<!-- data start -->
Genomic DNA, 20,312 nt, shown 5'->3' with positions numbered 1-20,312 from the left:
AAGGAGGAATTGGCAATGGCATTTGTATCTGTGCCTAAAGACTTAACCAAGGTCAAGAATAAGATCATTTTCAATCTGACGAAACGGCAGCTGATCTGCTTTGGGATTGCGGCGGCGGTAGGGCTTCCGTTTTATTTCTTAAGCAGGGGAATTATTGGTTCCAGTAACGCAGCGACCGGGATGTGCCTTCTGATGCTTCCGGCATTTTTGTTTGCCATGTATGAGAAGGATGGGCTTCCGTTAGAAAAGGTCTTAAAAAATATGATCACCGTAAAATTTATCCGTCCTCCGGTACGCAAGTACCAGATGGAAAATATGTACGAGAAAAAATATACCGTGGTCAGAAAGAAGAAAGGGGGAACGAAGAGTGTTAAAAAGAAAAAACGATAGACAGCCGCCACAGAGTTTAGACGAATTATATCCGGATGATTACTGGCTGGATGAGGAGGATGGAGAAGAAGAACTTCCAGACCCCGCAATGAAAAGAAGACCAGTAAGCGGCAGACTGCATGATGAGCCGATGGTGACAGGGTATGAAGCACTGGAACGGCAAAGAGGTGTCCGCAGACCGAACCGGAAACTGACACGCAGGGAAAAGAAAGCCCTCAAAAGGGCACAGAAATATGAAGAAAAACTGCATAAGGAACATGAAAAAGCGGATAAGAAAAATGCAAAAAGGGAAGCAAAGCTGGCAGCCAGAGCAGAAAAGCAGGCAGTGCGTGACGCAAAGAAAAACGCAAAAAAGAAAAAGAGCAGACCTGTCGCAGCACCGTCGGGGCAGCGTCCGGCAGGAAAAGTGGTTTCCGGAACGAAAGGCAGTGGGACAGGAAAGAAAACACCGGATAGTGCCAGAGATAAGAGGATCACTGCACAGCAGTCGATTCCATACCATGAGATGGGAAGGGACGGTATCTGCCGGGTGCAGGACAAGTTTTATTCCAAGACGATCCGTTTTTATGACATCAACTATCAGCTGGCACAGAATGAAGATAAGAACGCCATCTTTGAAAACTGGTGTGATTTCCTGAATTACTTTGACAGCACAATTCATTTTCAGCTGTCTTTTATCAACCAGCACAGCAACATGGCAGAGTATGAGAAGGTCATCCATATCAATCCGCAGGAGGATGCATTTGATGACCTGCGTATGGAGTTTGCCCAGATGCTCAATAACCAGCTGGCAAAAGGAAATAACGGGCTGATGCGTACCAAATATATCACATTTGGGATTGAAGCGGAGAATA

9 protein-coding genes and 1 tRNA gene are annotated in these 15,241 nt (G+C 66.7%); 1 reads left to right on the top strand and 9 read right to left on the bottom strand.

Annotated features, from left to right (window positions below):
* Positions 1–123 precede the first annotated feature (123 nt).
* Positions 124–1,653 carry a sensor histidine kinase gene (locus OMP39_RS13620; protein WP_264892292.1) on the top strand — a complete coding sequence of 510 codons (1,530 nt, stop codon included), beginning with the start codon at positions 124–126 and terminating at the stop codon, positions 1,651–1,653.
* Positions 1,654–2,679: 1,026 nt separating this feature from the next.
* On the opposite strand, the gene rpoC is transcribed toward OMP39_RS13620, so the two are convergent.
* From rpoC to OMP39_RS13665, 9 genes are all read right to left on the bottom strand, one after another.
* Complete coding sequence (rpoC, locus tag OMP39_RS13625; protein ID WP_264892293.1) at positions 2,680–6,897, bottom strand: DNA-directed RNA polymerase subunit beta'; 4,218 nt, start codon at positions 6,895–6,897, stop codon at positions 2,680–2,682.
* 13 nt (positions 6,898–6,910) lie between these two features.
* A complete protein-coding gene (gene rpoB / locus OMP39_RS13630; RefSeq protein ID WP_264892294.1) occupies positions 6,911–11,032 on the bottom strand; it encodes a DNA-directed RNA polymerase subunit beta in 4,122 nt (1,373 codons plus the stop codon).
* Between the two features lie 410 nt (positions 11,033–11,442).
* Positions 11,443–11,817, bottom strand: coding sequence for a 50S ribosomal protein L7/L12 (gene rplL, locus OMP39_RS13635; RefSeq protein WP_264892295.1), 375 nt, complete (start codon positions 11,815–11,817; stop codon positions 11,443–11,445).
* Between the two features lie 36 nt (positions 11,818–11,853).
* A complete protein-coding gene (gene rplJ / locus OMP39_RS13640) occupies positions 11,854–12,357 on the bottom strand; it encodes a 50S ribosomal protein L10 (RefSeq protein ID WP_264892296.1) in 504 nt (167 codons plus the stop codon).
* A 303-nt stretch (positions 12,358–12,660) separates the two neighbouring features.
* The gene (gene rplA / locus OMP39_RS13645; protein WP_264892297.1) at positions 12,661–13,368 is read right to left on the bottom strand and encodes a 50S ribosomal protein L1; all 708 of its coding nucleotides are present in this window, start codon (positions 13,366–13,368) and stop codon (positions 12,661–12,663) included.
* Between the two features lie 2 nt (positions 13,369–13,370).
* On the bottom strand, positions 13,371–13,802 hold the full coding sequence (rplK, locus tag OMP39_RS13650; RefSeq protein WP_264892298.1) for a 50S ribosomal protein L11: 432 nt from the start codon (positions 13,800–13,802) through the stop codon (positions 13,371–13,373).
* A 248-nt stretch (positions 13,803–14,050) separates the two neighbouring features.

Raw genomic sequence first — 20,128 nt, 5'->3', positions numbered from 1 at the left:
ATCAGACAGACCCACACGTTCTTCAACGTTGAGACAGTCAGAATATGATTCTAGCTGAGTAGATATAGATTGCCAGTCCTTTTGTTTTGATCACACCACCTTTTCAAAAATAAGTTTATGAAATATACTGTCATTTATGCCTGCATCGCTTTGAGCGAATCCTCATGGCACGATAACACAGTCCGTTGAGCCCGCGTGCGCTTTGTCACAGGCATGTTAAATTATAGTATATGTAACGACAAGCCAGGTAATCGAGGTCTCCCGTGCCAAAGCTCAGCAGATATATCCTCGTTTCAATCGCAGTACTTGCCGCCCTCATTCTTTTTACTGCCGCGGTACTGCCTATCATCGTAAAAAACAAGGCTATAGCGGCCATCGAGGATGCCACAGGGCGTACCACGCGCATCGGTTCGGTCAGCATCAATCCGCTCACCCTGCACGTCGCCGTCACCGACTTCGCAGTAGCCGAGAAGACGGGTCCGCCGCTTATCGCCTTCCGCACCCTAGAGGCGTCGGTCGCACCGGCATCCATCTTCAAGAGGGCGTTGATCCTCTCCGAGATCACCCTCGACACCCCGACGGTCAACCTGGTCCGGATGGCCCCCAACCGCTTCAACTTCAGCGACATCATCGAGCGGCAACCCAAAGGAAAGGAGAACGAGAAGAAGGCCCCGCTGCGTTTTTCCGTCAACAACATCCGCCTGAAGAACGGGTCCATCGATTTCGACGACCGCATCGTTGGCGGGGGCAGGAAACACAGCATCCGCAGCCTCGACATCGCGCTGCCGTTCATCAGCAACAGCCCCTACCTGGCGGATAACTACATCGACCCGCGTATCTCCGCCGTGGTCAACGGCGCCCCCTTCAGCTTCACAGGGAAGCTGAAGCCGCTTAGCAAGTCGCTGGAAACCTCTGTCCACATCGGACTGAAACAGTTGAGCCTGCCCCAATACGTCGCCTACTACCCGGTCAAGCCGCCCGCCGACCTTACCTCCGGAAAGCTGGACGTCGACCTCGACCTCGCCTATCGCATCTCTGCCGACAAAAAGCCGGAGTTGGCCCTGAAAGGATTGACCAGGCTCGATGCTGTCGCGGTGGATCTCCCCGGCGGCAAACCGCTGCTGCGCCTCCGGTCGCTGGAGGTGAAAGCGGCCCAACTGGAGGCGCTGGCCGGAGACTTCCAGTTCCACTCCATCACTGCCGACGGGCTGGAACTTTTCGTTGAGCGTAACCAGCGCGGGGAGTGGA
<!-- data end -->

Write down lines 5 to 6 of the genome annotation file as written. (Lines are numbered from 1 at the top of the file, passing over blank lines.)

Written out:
* Positions 1–123 precede the first annotated feature (123 nt).
* Positions 124–1,653 carry a sensor histidine kinase gene (locus OMP39_RS13620; protein WP_264892292.1) on the top strand — a complete coding sequence of 510 codons (1,530 nt, stop codon included), beginning with the start codon at positions 124–126 and terminating at the stop codon, positions 1,651–1,653.